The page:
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"VPs have better lives in banking, but only if they are miserable human beings"

Omar Sadraoui knows first hand what it's like to be a junior investment banker. A graduate of the prestigious Masters in Management Programme at HEC Paris, he spent three years at Deutsche Bank in London, first as an analyst and then as an associate before quitting last August. Sadraoui says he's not the only one: most juniors leave banking; it's the minority who stay. 

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"People leave banking because of the lack of consideration for you and your time," Sadraoui tells us. "The people more senior than you take everything for granted. Just a 'thank you' might make people stay longer, but the trouble is that management is culturally from a different generation." 

Sadraoui doesn't say how many hours he worked each week at Deutsche Bank in London, but he does offer an example of an analyst colleague who wanted some time off around his graduation. Despite booking the time off and flagging it well in advance, Sadraoui says the analyst was asked to work all the same. It's typical of an industry where juniors can be treated as disposable. 

"The reality is that with the hours you put in as a junior banker, you don't earn that much," says Sadraoui. "You could get the same by doing a normal office job and then driving an Uber until 4am." 

Living in London is more expensive than ever and Sadraoui says a lot of people are deciding that it's simply not worth going into banking anymore. "People don't get paid enough in banking for the huge amount of hours and the sacrifices they make in their lives. I'm 30 and at my age, you start to ask yourself some hard questions about what you want in life."

Having stayed through the analyst years and spent one year as an associate, Sadraoui was conceivably on the cusp of an easier life.  But he says he didn't want to become the person that banking makes you into. "Your life is better as a VP [vice president] because you can exploit other people," he says. "Even as an associate, you can do less work yourself and use fear to get the analysts below you to do the work, but in the process you become a miserable human being. To survive in the industry, you must end up caring for only yourself."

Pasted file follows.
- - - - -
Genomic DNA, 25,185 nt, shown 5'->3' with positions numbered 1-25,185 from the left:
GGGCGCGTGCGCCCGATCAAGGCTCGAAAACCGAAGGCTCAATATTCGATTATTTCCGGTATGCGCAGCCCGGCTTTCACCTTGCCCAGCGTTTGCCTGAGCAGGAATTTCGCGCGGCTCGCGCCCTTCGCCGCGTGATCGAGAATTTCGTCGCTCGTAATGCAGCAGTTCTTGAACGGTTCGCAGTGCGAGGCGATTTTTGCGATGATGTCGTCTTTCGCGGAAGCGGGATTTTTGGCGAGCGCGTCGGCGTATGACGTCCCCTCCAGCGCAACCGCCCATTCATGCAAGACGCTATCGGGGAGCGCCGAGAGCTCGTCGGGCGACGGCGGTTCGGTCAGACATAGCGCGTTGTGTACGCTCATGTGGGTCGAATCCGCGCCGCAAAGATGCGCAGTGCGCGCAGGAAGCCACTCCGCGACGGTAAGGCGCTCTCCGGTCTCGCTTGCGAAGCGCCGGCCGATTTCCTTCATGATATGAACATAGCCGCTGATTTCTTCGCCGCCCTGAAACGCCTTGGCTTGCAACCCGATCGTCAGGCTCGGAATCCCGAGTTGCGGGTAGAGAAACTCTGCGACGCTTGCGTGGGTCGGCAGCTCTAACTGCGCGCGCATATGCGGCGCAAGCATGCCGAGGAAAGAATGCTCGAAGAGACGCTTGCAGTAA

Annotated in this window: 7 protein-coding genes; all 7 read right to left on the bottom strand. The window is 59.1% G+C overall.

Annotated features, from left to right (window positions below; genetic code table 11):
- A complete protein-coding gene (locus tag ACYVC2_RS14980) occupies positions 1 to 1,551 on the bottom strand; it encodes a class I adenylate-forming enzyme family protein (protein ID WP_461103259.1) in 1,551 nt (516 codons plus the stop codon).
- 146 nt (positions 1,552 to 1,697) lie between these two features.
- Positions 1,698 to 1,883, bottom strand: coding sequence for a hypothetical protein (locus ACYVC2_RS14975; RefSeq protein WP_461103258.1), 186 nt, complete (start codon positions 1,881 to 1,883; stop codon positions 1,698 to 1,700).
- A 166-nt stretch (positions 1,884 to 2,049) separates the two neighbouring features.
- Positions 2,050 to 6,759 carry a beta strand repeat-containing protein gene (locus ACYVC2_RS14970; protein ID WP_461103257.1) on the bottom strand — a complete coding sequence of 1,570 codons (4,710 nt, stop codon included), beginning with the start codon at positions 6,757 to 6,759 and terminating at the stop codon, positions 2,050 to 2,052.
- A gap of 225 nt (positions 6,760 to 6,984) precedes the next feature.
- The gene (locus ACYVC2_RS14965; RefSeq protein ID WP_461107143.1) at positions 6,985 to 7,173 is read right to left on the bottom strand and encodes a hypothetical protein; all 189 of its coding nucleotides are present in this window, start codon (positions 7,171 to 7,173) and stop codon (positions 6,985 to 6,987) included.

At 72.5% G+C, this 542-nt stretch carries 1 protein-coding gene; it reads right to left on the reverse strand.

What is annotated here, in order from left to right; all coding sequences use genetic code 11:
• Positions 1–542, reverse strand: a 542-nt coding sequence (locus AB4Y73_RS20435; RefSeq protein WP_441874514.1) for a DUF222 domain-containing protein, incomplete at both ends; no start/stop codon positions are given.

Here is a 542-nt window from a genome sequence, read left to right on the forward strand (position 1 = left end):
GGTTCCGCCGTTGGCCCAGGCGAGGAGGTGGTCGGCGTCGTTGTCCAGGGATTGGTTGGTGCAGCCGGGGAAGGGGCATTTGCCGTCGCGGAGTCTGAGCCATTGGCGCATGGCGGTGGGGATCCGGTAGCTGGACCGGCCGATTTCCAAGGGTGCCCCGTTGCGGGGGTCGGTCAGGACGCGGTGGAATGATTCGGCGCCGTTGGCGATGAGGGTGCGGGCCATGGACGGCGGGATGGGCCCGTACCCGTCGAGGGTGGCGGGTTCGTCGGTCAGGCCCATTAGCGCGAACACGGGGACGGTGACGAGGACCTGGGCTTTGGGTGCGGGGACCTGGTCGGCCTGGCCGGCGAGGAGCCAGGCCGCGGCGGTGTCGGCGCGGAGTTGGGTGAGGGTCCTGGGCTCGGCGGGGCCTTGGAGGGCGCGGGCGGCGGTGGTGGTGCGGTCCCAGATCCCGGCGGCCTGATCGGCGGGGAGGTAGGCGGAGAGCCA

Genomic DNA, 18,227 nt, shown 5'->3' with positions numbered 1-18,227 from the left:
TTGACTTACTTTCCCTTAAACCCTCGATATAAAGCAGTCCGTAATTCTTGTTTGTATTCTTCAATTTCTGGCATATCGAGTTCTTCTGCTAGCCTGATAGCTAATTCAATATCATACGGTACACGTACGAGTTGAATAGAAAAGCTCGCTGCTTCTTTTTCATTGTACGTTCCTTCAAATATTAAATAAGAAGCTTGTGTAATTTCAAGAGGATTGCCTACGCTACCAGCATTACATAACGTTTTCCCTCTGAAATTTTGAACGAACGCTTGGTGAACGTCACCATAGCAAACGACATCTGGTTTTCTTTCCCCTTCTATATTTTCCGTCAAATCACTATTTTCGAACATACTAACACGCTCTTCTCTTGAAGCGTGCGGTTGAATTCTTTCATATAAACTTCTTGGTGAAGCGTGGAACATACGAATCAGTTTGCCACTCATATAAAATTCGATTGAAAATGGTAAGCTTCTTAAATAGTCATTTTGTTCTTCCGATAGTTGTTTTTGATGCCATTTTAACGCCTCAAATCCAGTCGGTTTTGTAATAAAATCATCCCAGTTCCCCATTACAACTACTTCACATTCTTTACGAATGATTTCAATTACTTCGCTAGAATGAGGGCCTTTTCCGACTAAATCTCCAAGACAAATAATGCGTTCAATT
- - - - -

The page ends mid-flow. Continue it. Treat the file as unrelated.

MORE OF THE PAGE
While analysts grind out 100 hour weeks, Sadraoui says there are layers of vice presidents and directors who spend their lives in Outlook. "They are the delivery guys," he says. "They just forward emails and whatever is on their plate to people below them. If they do at 6pm none of those juniors is able to complain. At that level, a lot of people in banking just want the pay, so they try to maximize it with minimum effort."

Sadraoui says it's the MDs who are to blame for juniors' poor lifestyles. "The people at the top of banks are trying to change the culture, but it's the managing directors who are the problem. They're not organized. If they were, it wouldn't be necessary to ask people to work through the night."

MDs also have no incentive to reduce junior working hours: "In medicine, the surgeons are paid, but the surgeons do the work. In banking, the juniors do the work and the senior people get all the money." 

In theory, artificial intelligence will mean senior bankers can do more of the work on their own in the future. The New York Times reportedly recently that Goldman Sachs and Morgan Stanley aspire to cut the size of their analyst classes by 66% as AI takes hold. In reality, Sadraoui says juniors will still be needed because banks won't trust AI to do their work: "Everything has to be double, triple, cross-checked. Even with AI, they will need humans to do this."

So, what's he doing outside of finance? Sadraoui is back in Paris, where he's running Invest & You, a company to help other young people get jobs in finance and private equity. 

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AUTHORSarah Butcher Global Editor

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